Dinner conversation was a bit sketchy because of the language problem, but Giorgio did let us know (via broken English and gestures) that he loved America and Americans. However, he also made it very clear that he thought George “Boooosh” was crazy for invading Iraq. (Perhaps Giorgio had seen enough violence for one lifetime.) With so little shared language, I could only reply as I often do when placed in this situation. I shrugged and sighed as I said, “Politics!” This response seemed to satisfy Giorgio, and he chuckled as he reached for his enormous doggie bag of leftovers. Apparently, he had accomplished his mission, and our meal was over. We made our farewells, loaded Giorgio into the backseat, and headed for home.
The story of Nak
We hired Nak, a 39-year-old Cambodian tour guide, to take us to the outlying temples of Angkor Wat. He looked younger than his years, and when I asked him a question about the Pol Pot era, I never expected to hear that he had actually lived through those times. Nak explained that when the Khmer Rouge came to power, he was a young boy attending school in the city of Siem Reap with 850 other pupils. By the end of the Khmer Rouge regime, Nak was the only student to survive.
As we bumped along pot-holed roads, passing half-naked village children who stared at us from the roadside, Nak proceeded to share unthinkable stories of hardship and horrors including this one. Nak and his parents were living in a countryside commune working in the rice fields. Conditions were terrible with little food or medical attention. One day, the Khmer Rouge rounded up everyone to issue a new proclamation. An old man took this opportunity to ask the soldiers if the children could have more food. The answer given was to “follow Khmer Rouge.” The old man replied that he did follow Khmer Rouge, but he was worried because so many children (about 1 in 7) were dying. A soldier responded, “I am your boss; you are not my boss.” The old man tried again, “I know you are my boss, but the children are our future. Can’t we help them?” The soldier answered, “I am going to make an example of you.”
By the end of the Khmer Rouge regime, Nak was the only student to survive.
The soldier bound the old man’s arms and legs and cut him lightly across the throat just enough to produce a rush of blood but not deep enough to kill him. Whenever the old man lost consciousness, the Khmer Rouge soldier poured salt water on the wound to wake him up. Then, the soldier would cut him again and repeat the process. When the old man finally remained unconscious in spite of the salt water, the soldiers buried the poor man even though he may still have been alive.
At the end of our day together, I thanked Nak for telling us the story of his life, and told him how much I appreciated his willingness to talk about a time that was obviously so painful for him. Nak smiled and said, “I was a lucky boy. I am one out of 850.”
Easter Island is one of the most isolated places on earth — 2,000 miles from the coast of Chile and over 1,000 miles from Pitcairn Island, its closest neighbor. It’s hard to imagine living so far removed from the rest of the world. After spending some relaxing days admiring the enigmatic stone statues, we were doing some last minute souvenir shopping on the main drag in Hanga Roa — Easter Island’s only town — when a tall, English-speaking islander with a friendly (if somewhat toothless) smile approached us. He asked the usual questions: where we were from and how we liked the island. Eventually, he introduced himself as Jorge and then asked if he could give us $60 to buy him a pair of his favorite shoes from Payless Shoe Stores in the US!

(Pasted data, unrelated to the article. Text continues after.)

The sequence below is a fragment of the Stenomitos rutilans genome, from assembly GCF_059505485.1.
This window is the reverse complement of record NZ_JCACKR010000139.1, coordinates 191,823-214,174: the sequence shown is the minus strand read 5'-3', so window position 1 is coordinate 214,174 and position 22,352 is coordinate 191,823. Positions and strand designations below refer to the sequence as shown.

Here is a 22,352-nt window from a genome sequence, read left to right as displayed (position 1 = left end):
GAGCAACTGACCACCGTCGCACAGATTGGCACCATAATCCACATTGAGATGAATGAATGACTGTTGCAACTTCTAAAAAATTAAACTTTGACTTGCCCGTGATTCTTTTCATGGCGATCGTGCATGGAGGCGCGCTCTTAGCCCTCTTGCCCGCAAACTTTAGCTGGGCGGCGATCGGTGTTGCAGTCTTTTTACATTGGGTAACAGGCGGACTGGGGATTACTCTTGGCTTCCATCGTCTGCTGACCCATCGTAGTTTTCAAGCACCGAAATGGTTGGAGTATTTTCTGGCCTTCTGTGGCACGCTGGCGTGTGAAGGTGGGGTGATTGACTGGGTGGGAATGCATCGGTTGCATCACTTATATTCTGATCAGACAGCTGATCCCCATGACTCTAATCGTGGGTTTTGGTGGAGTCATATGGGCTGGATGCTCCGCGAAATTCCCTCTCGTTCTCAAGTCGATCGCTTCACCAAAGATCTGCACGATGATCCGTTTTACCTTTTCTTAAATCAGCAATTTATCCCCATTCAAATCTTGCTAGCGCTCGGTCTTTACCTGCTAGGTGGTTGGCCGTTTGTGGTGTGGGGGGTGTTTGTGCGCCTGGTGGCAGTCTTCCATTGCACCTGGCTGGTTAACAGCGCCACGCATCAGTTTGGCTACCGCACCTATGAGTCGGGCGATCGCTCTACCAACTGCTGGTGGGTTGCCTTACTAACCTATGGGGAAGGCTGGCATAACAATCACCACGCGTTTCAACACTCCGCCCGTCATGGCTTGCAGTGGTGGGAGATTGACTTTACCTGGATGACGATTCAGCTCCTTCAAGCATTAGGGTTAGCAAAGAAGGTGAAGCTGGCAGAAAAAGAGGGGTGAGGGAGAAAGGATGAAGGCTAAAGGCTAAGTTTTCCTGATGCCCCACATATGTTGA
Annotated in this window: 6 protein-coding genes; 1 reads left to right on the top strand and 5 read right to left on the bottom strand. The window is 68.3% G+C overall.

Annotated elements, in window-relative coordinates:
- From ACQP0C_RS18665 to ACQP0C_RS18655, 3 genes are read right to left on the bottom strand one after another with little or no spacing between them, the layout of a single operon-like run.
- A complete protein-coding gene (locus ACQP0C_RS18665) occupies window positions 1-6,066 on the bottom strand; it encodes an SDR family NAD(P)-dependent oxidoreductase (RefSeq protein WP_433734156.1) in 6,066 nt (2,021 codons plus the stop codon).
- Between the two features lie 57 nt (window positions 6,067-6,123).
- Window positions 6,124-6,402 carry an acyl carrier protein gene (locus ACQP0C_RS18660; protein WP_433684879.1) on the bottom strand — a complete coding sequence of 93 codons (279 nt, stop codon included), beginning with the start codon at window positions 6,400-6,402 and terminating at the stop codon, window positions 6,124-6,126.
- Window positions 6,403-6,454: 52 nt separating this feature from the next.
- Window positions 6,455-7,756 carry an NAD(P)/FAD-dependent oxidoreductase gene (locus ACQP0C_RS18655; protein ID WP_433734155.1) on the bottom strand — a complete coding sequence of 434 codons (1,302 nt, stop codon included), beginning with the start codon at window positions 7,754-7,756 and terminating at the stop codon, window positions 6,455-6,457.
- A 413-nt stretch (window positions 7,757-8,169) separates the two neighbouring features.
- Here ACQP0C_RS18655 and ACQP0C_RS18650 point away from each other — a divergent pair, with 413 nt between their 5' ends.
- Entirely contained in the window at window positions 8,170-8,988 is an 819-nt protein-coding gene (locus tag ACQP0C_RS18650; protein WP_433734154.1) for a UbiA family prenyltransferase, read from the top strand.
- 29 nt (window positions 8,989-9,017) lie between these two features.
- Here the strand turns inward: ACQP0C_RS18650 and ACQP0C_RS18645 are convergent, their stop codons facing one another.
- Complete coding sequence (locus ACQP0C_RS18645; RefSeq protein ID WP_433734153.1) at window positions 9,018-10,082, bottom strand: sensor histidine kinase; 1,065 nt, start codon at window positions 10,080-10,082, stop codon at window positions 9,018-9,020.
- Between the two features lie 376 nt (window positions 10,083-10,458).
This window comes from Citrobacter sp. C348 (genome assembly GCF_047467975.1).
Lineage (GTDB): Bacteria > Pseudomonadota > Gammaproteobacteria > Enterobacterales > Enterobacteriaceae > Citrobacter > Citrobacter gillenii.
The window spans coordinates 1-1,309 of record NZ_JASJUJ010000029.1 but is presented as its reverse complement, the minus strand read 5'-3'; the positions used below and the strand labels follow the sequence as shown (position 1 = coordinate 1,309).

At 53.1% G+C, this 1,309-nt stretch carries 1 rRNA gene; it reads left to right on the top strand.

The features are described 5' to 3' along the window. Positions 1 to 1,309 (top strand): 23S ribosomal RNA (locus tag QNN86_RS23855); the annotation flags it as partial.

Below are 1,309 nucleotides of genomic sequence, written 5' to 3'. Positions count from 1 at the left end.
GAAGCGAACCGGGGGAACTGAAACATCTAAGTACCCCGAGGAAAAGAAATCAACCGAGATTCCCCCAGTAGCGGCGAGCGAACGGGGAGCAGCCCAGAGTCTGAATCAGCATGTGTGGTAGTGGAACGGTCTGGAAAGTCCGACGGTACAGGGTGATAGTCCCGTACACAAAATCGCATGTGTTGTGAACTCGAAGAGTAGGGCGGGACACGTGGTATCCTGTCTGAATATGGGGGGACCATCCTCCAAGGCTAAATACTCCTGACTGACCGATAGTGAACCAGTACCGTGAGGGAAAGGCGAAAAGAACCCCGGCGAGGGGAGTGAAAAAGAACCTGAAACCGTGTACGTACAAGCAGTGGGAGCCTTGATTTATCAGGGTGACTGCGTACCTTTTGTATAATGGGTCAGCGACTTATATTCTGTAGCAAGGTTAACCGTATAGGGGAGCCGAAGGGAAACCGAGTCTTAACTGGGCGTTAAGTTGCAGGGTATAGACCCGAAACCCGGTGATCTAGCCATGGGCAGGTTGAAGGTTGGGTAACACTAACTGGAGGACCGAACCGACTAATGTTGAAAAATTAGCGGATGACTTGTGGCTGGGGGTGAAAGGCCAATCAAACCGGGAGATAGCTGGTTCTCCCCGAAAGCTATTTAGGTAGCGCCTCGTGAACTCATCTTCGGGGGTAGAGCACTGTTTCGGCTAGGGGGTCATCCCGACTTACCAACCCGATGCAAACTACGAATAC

We were startled and more than a bit suspicious of his request. But Jorge explained that while Payless would charge a fortune to ship the shoes to him, we could mail them to him for much less. He had obviously done his homework explaining that the $60 would cover the cost of the shoes ($39.99) and the shipping. He was so trusting and so willing to give us his $60 that we figured why not help the guy out? Jorge gave us his address (which simply consisted of his name and ‘Easter Island, Chile’) plus all the specifics on his shoe size (11 wide), and his preferred shoe style (Hunter Bay). He was wearing a bedraggled pair of the very shoes he wanted to replace (and he wasn’t kidding when he said he needed new ones). We were taking our shoe-buying assignment seriously, so we took a picture of his shoe just to be sure we knew what to buy.
Back home, we found the shoes exactly as he had described, packaged them up, and shipped them off to Easter Island. A few weeks later, a very happy Jorge sent us an email telling us how thrilled he was with his new Payless shoes.
Our lady of the alley
We had just visited the Resistance and Deportation Museum in Besançon, France, and our minds were reeling from powerful images of Nazi atrocities as we walked back into the city. Up ahead, we noticed an older woman taking lots of pictures of a side alley. Not ones to miss a photo op, we hurried toward her, curious to see what was so picture-worthy. The woman spoke to us in a combination of French and broken English, allowing us to piece together her story: when she was a little girl, she had escaped the Nazis by running down this very alleyway. (Unfortunately, her father was not so lucky – he was captured and died in a concentration camp.)
The whole conversation was surreal, especially after having just spent several hours pondering the stories of resistance fighters, collaborators, and concentration camp victims in the twenty-room Resistance Museum. I honestly felt as if we had stepped through a time portal into the past. This woman, who had survived ordeals we could only imagine, passionately wished peace for tout la monde (for all the world). She kissed my hand and rubbed my husband’s cheek. Then she threw her hands up into the air and said, “The sky belongs to all of us.”
Every week, on “Round the World Wednesday” we share tips for planning, budgeting and selecting a route, plus advice on where to go and what to see and do all around the world.
All photos are courtesy of Frank Supsic and may not be used without permission.